South Africa joined P4G as a country partner in 2019.
Sustainable development is deeply entrenched in the Constitution of South Africa. Section 24 of the Constitution of South Africa affords all citizens the right to
(a) an environment which is not harmful to their health and wellbeing and
(b) to have the environment protected for the benefit of present and future generations. As such, it is one of the few progressive constitutions in the world, which embeds sustainable development aspects, as the three pillars of sustainable development address the social, economic and environmental imperatives. Together with several policy instruments such as the Country’s National Development Plan, Vision 2030 and its newly published Economic Reconstruction and Recovery Plan (2020), the country is committed to transforming its economy to a low carbon, resource efficient and inclusive development pathway.
In addition to its national imperatives and extensive policy landscape, South Africa has also undertaken national voluntary reporting on the Sustainable Development Goals (SDG) and is furthermore a signatory to the Paris Agreement.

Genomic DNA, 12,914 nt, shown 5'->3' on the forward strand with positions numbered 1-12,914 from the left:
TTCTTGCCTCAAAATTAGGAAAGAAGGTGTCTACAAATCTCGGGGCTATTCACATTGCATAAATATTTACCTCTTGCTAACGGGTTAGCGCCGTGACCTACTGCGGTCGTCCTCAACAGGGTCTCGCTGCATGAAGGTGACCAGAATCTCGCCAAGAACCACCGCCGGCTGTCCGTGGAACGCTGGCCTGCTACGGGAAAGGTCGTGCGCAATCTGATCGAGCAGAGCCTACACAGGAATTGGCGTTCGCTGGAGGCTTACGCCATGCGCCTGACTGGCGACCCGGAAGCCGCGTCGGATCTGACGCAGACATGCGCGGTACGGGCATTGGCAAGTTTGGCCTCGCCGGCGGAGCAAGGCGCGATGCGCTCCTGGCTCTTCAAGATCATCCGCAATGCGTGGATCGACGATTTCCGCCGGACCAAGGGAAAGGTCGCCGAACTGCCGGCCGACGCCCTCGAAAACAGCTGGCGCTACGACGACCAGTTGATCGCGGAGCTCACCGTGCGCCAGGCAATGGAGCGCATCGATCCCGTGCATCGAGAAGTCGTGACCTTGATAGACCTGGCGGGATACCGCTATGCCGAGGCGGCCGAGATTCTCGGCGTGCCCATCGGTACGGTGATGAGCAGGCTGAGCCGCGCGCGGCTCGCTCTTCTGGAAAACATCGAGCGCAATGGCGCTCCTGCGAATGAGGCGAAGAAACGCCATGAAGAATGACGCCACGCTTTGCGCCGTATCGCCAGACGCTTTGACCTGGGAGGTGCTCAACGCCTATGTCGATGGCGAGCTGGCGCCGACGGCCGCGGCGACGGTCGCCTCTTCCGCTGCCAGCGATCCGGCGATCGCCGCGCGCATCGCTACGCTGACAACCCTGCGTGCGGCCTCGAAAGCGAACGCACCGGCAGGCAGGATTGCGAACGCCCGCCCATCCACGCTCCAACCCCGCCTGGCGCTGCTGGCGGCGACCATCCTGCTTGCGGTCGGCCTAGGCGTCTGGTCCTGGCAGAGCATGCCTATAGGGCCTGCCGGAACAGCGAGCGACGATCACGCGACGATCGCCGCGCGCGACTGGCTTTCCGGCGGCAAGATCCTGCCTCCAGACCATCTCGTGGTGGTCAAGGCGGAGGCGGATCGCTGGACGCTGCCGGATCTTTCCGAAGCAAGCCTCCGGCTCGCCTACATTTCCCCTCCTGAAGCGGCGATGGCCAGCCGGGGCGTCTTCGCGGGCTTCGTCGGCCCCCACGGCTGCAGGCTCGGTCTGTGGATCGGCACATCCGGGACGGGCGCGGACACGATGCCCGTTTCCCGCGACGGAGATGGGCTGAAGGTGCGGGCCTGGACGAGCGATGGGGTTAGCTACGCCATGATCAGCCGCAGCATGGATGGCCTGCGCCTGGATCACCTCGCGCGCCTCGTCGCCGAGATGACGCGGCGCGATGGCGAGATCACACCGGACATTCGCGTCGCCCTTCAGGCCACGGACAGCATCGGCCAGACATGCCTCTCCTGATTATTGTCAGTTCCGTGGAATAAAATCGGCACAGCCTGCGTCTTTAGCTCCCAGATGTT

Various programs and partnerships support South Africa’s transition towards an inclusive and greener economy.
P4G which aims to address and advance innovative solutions, both with start-up and scale-up funding support options, within the thematic areas of inclusive cities, renewable energy, water, food and agriculture, aligns well with South Africa’s development priorities.
P4G through its Regional Hub works closely with the National Department of Environment, Forestry and Fisheries as the South African P4G focal entity and other sector departments.
Population 58 million
Country Priorities and Plans:Climate Policy
“South Africa, like all African countries, is experiencing serious and ever-increasing climate change related impacts, including the frequency and severity of storms, droughts and floods. These are already causing significant social and economic disruption.
It is an unfortunate reality that the brunt of these impacts are borne by the poorest and most vulnerable communities and groups, largely found in developing countries.
We all agree that climate change is the biggest threat facing humanity this century. We all need to respond according to our respective responsibilities, circumstances and capability.”